A rumour that has been doing the rounds in Dar es Salaam for a couple of weeks now, has had the strangest effect on the city’s life.
According to the rumour, a lady was driving her posh car along the busy Ali Hassan Mwinyi Road when she slowed down at Selander Bridge due to heavy traffic.
Out of her window, she spotted a disfigured male beggar and instinctively reached for some change to give him.
He accepted the money and, as she withdrew her hand, she screamed in shock, for it was covered with thick, black fur.
The story continues that the beggar told the lady that if she wanted the fur to go away, she had to kiss him on the lips.
The poor woman reportedly stepped out of the car and bent and kissed the deformed beggar.
And, as is bound to happen in a spooky story, the two immediately vanished.
Traffic started moving again, but the woman’s car remained stationary as there was nobody to drive it.
The interesting thing about the story is that, while everyone in Dar es Salaam is dismissing it as nonsensical, no women are taking any chances.
Women drivers are winding up their windows whenever they approach the spot a beggar is expected to lurk. Pedestrians are keeping a wide berth, too.
Nobody wishes to grow thick fur in such a hot environment as Dar, and if the cure is to disappear with a disfigured beggar, then prevention is certainly better than cure.
Whoever started the rumour knew that women are beggars’ main donors, and wanted them to drop the habit.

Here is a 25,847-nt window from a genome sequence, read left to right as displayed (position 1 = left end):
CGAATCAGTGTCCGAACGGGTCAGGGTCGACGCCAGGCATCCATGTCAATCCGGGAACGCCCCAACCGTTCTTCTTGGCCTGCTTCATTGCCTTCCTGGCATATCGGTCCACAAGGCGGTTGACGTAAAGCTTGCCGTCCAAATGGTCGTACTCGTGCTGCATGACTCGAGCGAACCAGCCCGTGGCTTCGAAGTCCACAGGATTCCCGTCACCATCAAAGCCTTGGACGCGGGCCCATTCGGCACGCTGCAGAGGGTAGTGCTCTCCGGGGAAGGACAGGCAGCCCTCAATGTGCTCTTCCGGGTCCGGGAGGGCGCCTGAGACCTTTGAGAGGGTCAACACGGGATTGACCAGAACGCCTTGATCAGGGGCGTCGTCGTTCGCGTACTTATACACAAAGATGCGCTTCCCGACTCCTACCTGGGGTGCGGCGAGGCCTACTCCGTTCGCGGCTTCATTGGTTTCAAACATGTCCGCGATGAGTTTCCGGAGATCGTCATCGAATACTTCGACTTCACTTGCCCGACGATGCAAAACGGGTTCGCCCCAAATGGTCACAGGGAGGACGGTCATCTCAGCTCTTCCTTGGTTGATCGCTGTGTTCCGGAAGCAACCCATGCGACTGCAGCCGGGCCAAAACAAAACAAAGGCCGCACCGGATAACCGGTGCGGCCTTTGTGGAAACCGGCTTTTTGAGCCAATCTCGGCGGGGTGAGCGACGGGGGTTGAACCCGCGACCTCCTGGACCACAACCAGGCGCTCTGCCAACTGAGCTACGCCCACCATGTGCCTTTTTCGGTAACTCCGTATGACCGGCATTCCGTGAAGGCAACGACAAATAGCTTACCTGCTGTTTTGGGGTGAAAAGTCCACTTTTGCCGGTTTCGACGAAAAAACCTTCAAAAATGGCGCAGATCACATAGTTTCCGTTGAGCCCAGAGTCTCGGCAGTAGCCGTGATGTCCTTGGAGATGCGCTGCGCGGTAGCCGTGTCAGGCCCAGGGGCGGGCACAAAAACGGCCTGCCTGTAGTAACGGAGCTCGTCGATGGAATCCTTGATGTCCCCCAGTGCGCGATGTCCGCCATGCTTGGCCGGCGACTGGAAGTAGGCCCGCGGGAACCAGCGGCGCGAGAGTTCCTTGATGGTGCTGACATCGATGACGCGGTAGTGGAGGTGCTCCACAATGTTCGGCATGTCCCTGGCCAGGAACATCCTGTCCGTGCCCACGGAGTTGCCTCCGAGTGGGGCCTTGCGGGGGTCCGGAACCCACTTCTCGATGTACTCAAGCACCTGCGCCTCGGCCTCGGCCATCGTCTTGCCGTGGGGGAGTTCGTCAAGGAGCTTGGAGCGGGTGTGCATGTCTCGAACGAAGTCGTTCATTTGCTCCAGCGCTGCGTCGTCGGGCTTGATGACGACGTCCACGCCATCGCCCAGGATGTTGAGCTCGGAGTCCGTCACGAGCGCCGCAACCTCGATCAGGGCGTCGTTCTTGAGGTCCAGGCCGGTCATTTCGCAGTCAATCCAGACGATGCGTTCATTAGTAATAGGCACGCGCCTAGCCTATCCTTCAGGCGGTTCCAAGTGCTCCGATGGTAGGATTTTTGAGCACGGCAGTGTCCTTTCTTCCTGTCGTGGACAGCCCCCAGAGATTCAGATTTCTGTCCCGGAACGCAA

The effect was interesting — the number of beggars in the Dar streets fell sharply.
Women beggars stayed on, however, on the assumption that it was their male colleagues who had a problem.
Then Part B of the rumour started — that the male beggars are disguising themselves as women.
So, generally, business is bad for the poor alms-seekers of Dar.
Another ingenious way to deal with beggars worked even more productively in Kenya.
Fifty of them came together in 1999 and formed a microfinance institution in Nairobi.
Ten years later, their number has grown to 130,000, operating as the Jamii Bora Trust.
They have given out loans amounting to millions of shillings, and bought some 300 acres of land outside Nairobi on which to build 2,000 housing units.
The beggars are performing better than some national governments and their housing ministries have done in five decades of independence.
Uganda, too, had a quick solution to the begging menace.
In 1975, an Organisation of African Unity summit was approaching, and the government did not want the important visitors to see such misery on Kampala’s streets.
So the beggars were told they were going to be treated to a lavish party. Tipper trucks were sent to collect them. They climbed or were helped aboard.
The vehicles made several trips, and beggars were not seen in Kampala for a long time afterwards.
It is said the tippers made trips to the “boiling” rapids of River Nile to the east of Kampala…
Joachim Buwembo is a Knight International fellow for development journalism; [email protected]